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The Challenges of an Ageing Population

Published: 03 October 2018
Updated: 18 August 2023
Ladies from India sitting on the floor

This week we acknowledged International Day of Older Persons, which presents an opportunity to both celebrate the elderly population and raise awareness of the issues that may affect their quality of life…

People are living longer – the number of older persons (those aged 60 and above) is expected to more than double globally by 2050 according to the UN. Developing countries will see the largest and quickest increase to the number of older persons among their demographics. As an example, the percentage of people aged 60 and over living in India currently stands at 7.5% with this figure set to rise to 11.1% by 2025.

The ageing population faces challenges in ensuring that their social, economic and health needs are met.

In developing countries, many older citizens are struggling to live independent lives for numerous reasons which include: inadequate infrastructure both in the home and in public; limited access to healthcare professionals (particularly for those living in rural areas); unaffordable medical treatment for chronic conditions; and little, if any, access to social security or pensions.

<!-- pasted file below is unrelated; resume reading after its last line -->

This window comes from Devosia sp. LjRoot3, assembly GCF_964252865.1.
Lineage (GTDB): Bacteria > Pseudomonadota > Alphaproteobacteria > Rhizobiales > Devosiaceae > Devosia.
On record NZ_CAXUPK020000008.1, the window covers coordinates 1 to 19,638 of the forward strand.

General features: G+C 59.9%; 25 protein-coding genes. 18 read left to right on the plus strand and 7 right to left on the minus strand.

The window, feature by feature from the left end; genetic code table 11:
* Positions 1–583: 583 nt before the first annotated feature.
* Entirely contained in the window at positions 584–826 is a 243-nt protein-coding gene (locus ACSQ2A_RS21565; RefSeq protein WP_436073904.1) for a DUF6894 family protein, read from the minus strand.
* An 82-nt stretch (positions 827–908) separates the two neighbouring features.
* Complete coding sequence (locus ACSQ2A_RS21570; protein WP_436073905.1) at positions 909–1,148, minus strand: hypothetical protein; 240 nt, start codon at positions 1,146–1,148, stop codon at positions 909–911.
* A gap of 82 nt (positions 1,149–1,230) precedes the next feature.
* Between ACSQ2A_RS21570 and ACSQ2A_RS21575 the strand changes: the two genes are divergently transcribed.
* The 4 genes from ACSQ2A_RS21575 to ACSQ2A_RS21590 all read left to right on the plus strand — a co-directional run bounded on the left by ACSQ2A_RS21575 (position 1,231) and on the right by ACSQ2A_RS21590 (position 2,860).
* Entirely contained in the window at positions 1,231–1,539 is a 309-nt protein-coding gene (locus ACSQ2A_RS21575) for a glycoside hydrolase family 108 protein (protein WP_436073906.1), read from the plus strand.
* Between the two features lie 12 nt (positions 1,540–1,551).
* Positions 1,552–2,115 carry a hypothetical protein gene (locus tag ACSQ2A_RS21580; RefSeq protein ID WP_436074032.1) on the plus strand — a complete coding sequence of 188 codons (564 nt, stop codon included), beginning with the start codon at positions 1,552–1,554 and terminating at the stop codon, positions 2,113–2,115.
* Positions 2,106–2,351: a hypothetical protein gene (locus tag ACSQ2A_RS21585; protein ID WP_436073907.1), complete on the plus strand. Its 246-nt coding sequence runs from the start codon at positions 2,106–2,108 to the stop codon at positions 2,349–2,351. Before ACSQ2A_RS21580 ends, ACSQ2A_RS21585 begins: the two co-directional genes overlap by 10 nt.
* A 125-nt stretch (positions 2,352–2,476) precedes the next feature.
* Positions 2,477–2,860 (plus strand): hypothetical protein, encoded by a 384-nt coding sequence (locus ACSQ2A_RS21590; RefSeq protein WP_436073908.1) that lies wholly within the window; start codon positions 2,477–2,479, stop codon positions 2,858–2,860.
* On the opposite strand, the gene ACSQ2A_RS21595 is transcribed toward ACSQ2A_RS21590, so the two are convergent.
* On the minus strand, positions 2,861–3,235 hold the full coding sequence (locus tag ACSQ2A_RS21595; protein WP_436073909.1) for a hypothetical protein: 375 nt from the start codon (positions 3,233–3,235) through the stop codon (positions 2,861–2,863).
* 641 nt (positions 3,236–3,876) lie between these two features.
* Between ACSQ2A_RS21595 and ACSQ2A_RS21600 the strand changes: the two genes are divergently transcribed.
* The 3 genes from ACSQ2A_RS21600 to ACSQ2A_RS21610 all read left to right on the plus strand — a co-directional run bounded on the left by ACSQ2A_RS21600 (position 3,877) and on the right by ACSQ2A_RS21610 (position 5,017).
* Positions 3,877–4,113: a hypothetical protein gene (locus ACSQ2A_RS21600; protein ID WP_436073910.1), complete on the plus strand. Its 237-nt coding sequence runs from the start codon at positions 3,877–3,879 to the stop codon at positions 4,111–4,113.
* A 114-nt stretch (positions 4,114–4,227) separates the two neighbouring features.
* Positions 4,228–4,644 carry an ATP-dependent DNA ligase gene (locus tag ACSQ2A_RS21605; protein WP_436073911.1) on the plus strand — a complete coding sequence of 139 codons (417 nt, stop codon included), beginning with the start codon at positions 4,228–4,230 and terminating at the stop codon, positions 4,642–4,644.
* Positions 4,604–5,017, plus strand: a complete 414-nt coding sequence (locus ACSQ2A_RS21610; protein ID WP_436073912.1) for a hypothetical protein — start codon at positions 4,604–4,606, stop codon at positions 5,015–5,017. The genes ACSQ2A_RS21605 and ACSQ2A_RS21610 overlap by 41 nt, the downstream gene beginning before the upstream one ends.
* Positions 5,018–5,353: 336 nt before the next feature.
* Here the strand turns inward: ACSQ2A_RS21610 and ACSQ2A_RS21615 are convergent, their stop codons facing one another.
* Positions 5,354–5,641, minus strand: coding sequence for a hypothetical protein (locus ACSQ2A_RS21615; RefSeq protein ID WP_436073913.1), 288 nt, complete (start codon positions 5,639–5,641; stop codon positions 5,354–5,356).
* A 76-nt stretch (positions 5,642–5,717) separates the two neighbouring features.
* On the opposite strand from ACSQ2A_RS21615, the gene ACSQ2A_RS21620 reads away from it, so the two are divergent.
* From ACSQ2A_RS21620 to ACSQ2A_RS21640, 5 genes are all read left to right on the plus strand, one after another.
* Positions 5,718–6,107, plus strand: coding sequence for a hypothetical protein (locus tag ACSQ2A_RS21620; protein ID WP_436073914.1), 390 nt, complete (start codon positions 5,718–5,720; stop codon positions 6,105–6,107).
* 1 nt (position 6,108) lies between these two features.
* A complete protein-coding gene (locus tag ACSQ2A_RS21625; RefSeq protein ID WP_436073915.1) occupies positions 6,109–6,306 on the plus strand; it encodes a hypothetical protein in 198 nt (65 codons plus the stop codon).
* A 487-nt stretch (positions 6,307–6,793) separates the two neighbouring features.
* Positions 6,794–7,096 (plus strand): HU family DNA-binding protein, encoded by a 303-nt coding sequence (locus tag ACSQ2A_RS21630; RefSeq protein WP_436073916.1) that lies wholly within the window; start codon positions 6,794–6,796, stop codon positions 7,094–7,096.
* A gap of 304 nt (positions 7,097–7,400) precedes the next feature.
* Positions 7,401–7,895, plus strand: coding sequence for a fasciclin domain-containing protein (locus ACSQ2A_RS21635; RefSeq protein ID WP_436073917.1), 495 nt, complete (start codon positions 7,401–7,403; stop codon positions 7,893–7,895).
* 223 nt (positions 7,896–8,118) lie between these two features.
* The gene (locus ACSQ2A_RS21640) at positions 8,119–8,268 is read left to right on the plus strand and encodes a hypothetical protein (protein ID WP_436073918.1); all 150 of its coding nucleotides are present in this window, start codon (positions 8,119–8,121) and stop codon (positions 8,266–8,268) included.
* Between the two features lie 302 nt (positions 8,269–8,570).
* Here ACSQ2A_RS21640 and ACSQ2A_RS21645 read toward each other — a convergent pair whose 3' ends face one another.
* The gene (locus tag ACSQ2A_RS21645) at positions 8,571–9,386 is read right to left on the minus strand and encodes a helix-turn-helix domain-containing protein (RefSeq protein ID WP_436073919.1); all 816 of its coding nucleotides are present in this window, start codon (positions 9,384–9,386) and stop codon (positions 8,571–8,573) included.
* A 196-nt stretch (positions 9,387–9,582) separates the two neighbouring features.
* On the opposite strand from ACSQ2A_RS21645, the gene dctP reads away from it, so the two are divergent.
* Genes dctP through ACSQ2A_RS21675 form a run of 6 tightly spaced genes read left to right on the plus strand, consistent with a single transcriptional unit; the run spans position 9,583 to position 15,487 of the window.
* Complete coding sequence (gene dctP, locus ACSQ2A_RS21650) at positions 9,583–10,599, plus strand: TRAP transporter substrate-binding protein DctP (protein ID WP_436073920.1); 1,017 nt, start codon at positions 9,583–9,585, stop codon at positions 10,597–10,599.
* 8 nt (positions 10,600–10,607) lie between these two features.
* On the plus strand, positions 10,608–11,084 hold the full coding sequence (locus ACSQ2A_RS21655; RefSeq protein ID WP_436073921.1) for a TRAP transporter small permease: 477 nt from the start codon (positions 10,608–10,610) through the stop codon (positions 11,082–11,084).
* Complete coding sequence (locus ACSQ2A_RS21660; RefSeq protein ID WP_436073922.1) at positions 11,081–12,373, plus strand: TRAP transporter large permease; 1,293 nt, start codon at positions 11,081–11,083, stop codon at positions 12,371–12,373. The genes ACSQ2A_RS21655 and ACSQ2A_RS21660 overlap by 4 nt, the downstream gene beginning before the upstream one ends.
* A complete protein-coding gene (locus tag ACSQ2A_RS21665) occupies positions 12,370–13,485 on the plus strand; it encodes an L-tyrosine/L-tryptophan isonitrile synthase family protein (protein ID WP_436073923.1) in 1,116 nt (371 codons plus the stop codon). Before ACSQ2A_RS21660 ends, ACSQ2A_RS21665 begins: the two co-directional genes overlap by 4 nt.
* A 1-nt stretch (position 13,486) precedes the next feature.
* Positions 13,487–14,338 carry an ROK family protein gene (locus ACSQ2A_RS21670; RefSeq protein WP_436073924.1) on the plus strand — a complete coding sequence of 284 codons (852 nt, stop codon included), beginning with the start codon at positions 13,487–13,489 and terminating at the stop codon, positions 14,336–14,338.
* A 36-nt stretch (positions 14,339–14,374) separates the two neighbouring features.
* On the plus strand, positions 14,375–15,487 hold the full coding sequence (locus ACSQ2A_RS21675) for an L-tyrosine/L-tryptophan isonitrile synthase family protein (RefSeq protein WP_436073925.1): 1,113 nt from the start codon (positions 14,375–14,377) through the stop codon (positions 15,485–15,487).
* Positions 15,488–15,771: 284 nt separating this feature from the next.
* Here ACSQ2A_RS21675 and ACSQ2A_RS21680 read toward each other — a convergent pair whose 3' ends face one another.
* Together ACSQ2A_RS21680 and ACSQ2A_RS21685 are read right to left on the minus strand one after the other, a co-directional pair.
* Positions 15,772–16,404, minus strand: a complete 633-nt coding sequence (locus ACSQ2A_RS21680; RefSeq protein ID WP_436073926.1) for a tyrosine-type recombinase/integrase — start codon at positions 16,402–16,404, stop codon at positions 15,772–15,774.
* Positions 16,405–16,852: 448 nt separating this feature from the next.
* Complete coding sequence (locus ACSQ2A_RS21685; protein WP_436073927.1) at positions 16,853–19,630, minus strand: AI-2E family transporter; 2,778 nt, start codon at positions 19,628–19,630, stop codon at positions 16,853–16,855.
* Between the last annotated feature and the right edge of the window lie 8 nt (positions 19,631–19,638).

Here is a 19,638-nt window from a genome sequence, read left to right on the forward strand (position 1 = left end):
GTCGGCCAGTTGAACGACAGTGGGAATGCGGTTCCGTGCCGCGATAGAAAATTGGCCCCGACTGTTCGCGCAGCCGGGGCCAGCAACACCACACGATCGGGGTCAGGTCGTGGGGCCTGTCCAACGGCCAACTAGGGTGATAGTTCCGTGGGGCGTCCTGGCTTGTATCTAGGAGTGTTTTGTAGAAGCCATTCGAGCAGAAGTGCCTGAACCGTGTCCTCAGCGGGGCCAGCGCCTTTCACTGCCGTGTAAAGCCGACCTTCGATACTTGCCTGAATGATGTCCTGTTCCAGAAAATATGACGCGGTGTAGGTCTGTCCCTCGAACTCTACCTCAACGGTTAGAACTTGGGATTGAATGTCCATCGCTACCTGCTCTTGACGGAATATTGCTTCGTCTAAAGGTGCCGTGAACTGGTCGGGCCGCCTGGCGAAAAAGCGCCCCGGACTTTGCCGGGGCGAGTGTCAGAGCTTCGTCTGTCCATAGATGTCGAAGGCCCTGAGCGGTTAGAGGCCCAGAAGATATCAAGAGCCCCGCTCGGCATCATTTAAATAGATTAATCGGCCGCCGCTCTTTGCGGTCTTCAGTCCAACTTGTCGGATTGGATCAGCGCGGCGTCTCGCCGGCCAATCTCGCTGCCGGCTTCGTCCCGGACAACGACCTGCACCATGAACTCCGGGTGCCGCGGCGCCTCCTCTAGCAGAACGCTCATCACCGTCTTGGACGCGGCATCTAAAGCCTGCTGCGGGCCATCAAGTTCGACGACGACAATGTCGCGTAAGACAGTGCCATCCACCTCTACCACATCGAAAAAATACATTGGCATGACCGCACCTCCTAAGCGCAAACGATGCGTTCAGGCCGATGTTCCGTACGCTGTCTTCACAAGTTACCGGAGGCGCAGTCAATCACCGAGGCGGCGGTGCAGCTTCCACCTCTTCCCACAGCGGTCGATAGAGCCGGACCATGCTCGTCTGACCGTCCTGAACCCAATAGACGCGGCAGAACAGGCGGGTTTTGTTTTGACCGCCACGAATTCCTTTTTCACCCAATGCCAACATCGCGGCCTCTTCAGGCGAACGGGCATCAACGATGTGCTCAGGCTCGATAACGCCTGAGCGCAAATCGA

These hurdles to independent living mean that in India, around 85% of aged persons depend on others for their day-to-day maintenance and nearly half of the elderly are fully dependent on others, according to the National Sample Survey Organization.

Whilst traditionally it was the norm for parents to live with their extended families there is now an increasing number of nuclear family units and children moving to away urban areas to work and live. When an elderly relative needs care, it is common to see caring duties become the responsibility of one family member without the support of the wider family. Sole carers often find they have to forgo schooling or work opportunities, become socially isolated and develop mental and physical health issues because of their caring duties.

We recognise that as populations continue to live longer, more carers will become responsible for looking after elderly family members and as a result will be at risk of developing caring-related social, economic and health issues.

That is why in partnership with the Elders for Elders Foundation and Help Age India, we conducted a pilot project in Virudhnagar district, India to identify the best ways to support carers of elderly relatives in their caring roles. Following this work, we are committed to providing support to these carers, by developing emotional support groups and facilitating access to livelihoods for this vulnerable group.

You can ensure we continue to support the growing number of carers of elderly persons by making a donation.